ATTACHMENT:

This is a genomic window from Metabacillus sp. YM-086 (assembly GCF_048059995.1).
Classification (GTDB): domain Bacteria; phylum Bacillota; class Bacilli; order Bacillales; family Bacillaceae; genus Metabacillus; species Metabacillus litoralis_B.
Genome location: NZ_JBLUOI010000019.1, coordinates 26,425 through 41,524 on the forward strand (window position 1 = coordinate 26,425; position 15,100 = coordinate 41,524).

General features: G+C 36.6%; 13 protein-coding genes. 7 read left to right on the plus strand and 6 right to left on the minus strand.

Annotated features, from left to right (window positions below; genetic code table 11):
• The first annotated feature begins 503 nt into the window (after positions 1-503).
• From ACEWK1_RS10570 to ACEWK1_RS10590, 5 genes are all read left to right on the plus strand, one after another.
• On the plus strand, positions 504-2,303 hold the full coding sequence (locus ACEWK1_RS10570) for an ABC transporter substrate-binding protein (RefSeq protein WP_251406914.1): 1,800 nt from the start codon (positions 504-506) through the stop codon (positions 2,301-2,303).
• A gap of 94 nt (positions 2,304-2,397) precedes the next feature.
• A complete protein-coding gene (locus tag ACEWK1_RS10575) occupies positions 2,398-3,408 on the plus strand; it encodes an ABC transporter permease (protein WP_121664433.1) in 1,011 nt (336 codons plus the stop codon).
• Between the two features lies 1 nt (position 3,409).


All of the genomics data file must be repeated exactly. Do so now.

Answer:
This is a genomic window from Metabacillus sp. YM-086 (assembly GCF_048059995.1).
Classification (GTDB): domain Bacteria; phylum Bacillota; class Bacilli; order Bacillales; family Bacillaceae; genus Metabacillus; species Metabacillus litoralis_B.
Genome location: NZ_JBLUOI010000019.1, coordinates 26,425 through 41,524 on the forward strand (window position 1 = coordinate 26,425; position 15,100 = coordinate 41,524).

General features: G+C 36.6%; 13 protein-coding genes. 7 read left to right on the plus strand and 6 right to left on the minus strand.

Annotated features, from left to right (window positions below; genetic code table 11):
• The first annotated feature begins 503 nt into the window (after positions 1-503).
• From ACEWK1_RS10570 to ACEWK1_RS10590, 5 genes are all read left to right on the plus strand, one after another.
• On the plus strand, positions 504-2,303 hold the full coding sequence (locus ACEWK1_RS10570) for an ABC transporter substrate-binding protein (RefSeq protein WP_251406914.1): 1,800 nt from the start codon (positions 504-506) through the stop codon (positions 2,301-2,303).
• A gap of 94 nt (positions 2,304-2,397) precedes the next feature.
• A complete protein-coding gene (locus tag ACEWK1_RS10575) occupies positions 2,398-3,408 on the plus strand; it encodes an ABC transporter permease (protein WP_121664433.1) in 1,011 nt (336 codons plus the stop codon).
• Between the two features lies 1 nt (position 3,409).